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THE SUN GODDESS - Myth, Legend and History

By Sheena McGrath, published by Blandford at £16.99. 192pp. HBk. ISBN: 0-7137-2662-8

With most of modern paganism (and wicca in particular) in thrall to the Feminine = Lunar paradigm, it's always good to see a book which dares to argue the contrary and make a case for the female possessing her own strength and light instead of borrowing them from a "generous" male.

McGrath concentrates on an examination and analysis of sun myths from across the Indo-European cultural range, i.e., India, Armenia, the Slavonic and Baltic cultures, Greece, the Romans, Celts and Germanic peoples, as well as the now lost Hittites and reveals a vast amount of Indo-European mythology which speaks of a Goddess of the Sun or Dawn and her brother the Moon God.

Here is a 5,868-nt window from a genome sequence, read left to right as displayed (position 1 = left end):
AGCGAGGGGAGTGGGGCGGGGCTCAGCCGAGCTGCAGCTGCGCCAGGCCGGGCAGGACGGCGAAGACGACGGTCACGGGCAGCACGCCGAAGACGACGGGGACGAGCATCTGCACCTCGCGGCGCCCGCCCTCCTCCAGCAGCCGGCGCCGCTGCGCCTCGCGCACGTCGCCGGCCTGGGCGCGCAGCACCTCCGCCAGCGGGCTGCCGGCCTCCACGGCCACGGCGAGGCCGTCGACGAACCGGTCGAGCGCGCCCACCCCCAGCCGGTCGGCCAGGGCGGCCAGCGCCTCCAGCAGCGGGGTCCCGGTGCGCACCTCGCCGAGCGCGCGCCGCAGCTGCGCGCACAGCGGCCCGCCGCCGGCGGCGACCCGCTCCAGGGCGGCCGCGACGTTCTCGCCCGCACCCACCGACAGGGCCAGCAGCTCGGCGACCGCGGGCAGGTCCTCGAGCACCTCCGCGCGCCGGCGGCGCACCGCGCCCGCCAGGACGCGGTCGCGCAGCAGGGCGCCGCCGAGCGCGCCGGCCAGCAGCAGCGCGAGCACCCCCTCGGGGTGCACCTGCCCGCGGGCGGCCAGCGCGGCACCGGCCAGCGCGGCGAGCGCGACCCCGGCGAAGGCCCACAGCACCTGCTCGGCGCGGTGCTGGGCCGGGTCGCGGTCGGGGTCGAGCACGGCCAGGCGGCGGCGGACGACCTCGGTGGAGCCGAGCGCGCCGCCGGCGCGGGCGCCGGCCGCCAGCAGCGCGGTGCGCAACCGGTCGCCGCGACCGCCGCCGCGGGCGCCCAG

Throughout, she searches for examples of Goddesses which she claims were originally Sun or Dawn Goddesses but which have been tamed and down-graded into less powerful images, such as Helen and Aphrodite of the Greeks, Macha and Graínne of the Irish and Lucy or Lucina of the Romans and seeks to identify where their earlier solar attributes have been transferred to in the taming process or simply how their myths have been subtly changed to conceal their natures.

Also includes chapters on the role of the labyrinth in solar myth and on suggested rituals for approaching and worshipping the Sun Goddess, plus considerable analysis of the connections between the Sun, horses and twins in Indo European myth.

Overall, very well researched and written, though occasionally a little lacking in the development of her ideas, and extremely readable. Highly recommended for the open minded.